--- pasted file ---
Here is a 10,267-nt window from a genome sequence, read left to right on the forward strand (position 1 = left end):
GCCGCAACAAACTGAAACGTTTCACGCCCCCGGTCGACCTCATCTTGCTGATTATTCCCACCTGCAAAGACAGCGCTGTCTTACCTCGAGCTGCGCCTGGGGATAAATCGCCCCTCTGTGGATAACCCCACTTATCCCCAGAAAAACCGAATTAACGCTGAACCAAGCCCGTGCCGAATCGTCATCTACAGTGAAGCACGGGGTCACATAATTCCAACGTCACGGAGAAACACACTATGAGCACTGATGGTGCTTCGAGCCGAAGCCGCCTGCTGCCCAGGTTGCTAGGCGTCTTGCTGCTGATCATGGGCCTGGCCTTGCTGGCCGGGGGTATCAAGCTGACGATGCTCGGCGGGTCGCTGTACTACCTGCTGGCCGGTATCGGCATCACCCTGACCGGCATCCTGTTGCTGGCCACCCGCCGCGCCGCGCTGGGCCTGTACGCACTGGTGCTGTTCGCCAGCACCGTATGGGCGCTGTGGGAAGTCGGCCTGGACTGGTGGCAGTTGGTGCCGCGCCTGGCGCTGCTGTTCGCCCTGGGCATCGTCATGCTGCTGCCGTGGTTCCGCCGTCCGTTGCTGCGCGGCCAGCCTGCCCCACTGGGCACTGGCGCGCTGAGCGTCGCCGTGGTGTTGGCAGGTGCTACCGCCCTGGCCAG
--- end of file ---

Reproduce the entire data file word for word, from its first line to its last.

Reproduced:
Here is a 10,267-nt window from a genome sequence, read left to right on the forward strand (position 1 = left end):
GCCGCAACAAACTGAAACGTTTCACGCCCCCGGTCGACCTCATCTTGCTGATTATTCCCACCTGCAAAGACAGCGCTGTCTTACCTCGAGCTGCGCCTGGGGATAAATCGCCCCTCTGTGGATAACCCCACTTATCCCCAGAAAAACCGAATTAACGCTGAACCAAGCCCGTGCCGAATCGTCATCTACAGTGAAGCACGGGGTCACATAATTCCAACGTCACGGAGAAACACACTATGAGCACTGATGGTGCTTCGAGCCGAAGCCGCCTGCTGCCCAGGTTGCTAGGCGTCTTGCTGCTGATCATGGGCCTGGCCTTGCTGGCCGGGGGTATCAAGCTGACGATGCTCGGCGGGTCGCTGTACTACCTGCTGGCCGGTATCGGCATCACCCTGACCGGCATCCTGTTGCTGGCCACCCGCCGCGCCGCGCTGGGCCTGTACGCACTGGTGCTGTTCGCCAGCACCGTATGGGCGCTGTGGGAAGTCGGCCTGGACTGGTGGCAGTTGGTGCCGCGCCTGGCGCTGCTGTTCGCCCTGGGCATCGTCATGCTGCTGCCGTGGTTCCGCCGTCCGTTGCTGCGCGGCCAGCCTGCCCCACTGGGCACTGGCGCGCTGAGCGTCGCCGTGGTGTTGGCAGGTGCTACCGCCCTGGCCAG